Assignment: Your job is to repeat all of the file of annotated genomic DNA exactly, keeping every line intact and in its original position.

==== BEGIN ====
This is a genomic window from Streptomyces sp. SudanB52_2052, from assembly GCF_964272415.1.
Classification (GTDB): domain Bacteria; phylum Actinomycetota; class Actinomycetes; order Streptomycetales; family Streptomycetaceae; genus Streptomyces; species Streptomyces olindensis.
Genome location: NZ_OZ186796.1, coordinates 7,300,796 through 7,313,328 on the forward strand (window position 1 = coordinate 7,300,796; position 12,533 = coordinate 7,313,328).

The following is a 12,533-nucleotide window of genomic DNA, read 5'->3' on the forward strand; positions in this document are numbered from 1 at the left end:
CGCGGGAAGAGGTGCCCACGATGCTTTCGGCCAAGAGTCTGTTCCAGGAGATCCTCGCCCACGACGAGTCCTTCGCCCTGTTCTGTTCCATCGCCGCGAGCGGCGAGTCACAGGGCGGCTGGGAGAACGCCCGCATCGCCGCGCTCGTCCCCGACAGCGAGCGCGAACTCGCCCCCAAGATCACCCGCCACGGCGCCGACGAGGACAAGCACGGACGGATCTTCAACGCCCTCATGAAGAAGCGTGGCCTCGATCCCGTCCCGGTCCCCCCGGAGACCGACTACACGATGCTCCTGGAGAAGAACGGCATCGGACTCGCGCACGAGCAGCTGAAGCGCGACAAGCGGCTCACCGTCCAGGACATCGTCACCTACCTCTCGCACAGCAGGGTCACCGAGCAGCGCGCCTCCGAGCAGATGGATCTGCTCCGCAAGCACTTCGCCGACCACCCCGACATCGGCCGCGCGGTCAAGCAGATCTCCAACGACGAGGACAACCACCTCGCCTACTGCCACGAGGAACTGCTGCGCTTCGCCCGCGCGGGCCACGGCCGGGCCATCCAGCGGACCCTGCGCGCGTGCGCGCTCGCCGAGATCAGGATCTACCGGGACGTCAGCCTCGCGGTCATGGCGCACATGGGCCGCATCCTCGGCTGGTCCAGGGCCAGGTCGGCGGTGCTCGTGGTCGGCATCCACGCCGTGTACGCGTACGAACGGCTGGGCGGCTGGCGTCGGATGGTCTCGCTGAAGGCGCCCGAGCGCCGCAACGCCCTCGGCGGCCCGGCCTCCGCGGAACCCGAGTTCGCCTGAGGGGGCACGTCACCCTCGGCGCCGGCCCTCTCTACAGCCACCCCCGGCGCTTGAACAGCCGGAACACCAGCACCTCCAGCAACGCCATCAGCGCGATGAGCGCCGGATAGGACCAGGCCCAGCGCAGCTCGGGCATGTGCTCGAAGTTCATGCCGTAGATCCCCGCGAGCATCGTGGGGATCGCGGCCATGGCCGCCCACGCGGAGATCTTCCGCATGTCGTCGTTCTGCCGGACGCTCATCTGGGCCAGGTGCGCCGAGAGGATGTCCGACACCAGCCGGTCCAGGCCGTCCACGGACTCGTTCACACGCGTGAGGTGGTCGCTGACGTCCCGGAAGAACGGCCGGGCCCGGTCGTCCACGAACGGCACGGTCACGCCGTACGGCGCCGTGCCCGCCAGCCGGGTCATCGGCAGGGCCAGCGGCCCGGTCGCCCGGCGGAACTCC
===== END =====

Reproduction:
This is a genomic window from Streptomyces sp. SudanB52_2052, from assembly GCF_964272415.1.
Classification (GTDB): domain Bacteria; phylum Actinomycetota; class Actinomycetes; order Streptomycetales; family Streptomycetaceae; genus Streptomyces; species Streptomyces olindensis.
Genome location: NZ_OZ186796.1, coordinates 7,300,796 through 7,313,328 on the forward strand (window position 1 = coordinate 7,300,796; position 12,533 = coordinate 7,313,328).

The following is a 12,533-nucleotide window of genomic DNA, read 5'->3' on the forward strand; positions in this document are numbered from 1 at the left end:
CGCGGGAAGAGGTGCCCACGATGCTTTCGGCCAAGAGTCTGTTCCAGGAGATCCTCGCCCACGACGAGTCCTTCGCCCTGTTCTGTTCCATCGCCGCGAGCGGCGAGTCACAGGGCGGCTGGGAGAACGCCCGCATCGCCGCGCTCGTCCCCGACAGCGAGCGCGAACTCGCCCCCAAGATCACCCGCCACGGCGCCGACGAGGACAAGCACGGACGGATCTTCAACGCCCTCATGAAGAAGCGTGGCCTCGATCCCGTCCCGGTCCCCCCGGAGACCGACTACACGATGCTCCTGGAGAAGAACGGCATCGGACTCGCGCACGAGCAGCTGAAGCGCGACAAGCGGCTCACCGTCCAGGACATCGTCACCTACCTCTCGCACAGCAGGGTCACCGAGCAGCGCGCCTCCGAGCAGATGGATCTGCTCCGCAAGCACTTCGCCGACCACCCCGACATCGGCCGCGCGGTCAAGCAGATCTCCAACGACGAGGACAACCACCTCGCCTACTGCCACGAGGAACTGCTGCGCTTCGCCCGCGCGGGCCACGGCCGGGCCATCCAGCGGACCCTGCGCGCGTGCGCGCTCGCCGAGATCAGGATCTACCGGGACGTCAGCCTCGCGGTCATGGCGCACATGGGCCGCATCCTCGGCTGGTCCAGGGCCAGGTCGGCGGTGCTCGTGGTCGGCATCCACGCCGTGTACGCGTACGAACGGCTGGGCGGCTGGCGTCGGATGGTCTCGCTGAAGGCGCCCGAGCGCCGCAACGCCCTCGGCGGCCCGGCCTCCGCGGAACCCGAGTTCGCCTGAGGGGGCACGTCACCCTCGGCGCCGGCCCTCTCTACAGCCACCCCCGGCGCTTGAACAGCCGGAACACCAGCACCTCCAGCAACGCCATCAGCGCGATGAGCGCCGGATAGGACCAGGCCCAGCGCAGCTCGGGCATGTGCTCGAAGTTCATGCCGTAGATCCCCGCGAGCATCGTGGGGATCGCGGCCATGGCCGCCCACGCGGAGATCTTCCGCATGTCGTCGTTCTGCCGGACGCTCATCTGGGCCAGGTGCGCCGAGAGGATGTCCGACACCAGCCGGTCCAGGCCGTCCACGGACTCGTTCACACGCGTGAGGTGGTCGCTGACGTCCCGGAAGAACGGCCGGGCCCGGTCGTCCACGAACGGCACGGTCACGCCGTACGGCGCCGTGCCCGCCAGCCGGGTCATCGGCAGGGCCAGCGGCCCGGTCGCCCGGCGGAACTCC